I inhabit my own symptoms. But heaven forbid I bring those symptoms into the university on their own terms, with their classed, oppositional spirits.

But the idea that I or ‘they’ simply ‘get with the programme’ is disgusting: Firstly because middle class liberals assume that it is their programme in the first place, and that the othered must come into that space, and it is a space, as Henri Lefebvre figured it. Secondly, they assume that the tools of remaking the classed subject are simply to hand to be used, but are being ignored, they are not. You don’t know about what you don’t know. You don’t miss what isn’t there to see, precisely because it’s absent. Thirdly, there is the naturalised demand that ‘they’, the othered, shift to match the culture of those making the implicit demands.

There is a developmental totalitarianism to all of this, and it matches the vertical class model: That the middle classes are more civilised, that you move up the ladder, or you take routes out. To suggest that they need to come down the ladder and take a journey inward is to be faced with the sheer incomprehension of those who unconsciously inhabit their elevated cultural caste as a naturalised state of being.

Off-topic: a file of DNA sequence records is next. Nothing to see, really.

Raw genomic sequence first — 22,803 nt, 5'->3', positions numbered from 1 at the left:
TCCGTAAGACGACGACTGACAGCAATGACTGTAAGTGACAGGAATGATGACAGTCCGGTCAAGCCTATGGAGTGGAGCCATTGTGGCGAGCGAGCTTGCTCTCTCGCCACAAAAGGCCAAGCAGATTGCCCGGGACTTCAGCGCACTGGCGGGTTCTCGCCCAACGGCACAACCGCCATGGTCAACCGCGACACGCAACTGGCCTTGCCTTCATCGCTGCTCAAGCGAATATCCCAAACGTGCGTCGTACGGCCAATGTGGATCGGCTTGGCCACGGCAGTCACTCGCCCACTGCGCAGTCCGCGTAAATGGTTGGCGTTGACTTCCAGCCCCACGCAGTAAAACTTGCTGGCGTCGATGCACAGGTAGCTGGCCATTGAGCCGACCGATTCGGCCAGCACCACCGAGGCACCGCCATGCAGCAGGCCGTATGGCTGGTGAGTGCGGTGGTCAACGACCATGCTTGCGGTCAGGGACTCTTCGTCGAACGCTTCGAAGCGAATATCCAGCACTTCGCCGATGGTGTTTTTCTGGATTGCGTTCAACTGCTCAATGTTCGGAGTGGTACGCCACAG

That incomprehension and your state of being are one, just as it is in the working classes. Yet the working classes are being asked to continually emerge from their incomprehension into the light of the middle classes.

After the crash of 2008 there was no revolution. After 2015 and 2016 there was no rush to recalibrate the disciplines inside the academy in relation to what happened outside its walls. This is telling. The assumption here is that all is well inside the academy and outside there are toxic subjectivities to be found. These are possibly to be researched, as ‘subjects’, to be travelled to and returned from, as one might travel to New Guinea before coming back with intellectual capital.

‘It’ is not neatly outside the university. Communication in our various public spheres is not about competence, it never was. At the first most basic level it is about who is in those public sphere institutions and who is outside (and if you have a smart mouth you will be out, not in).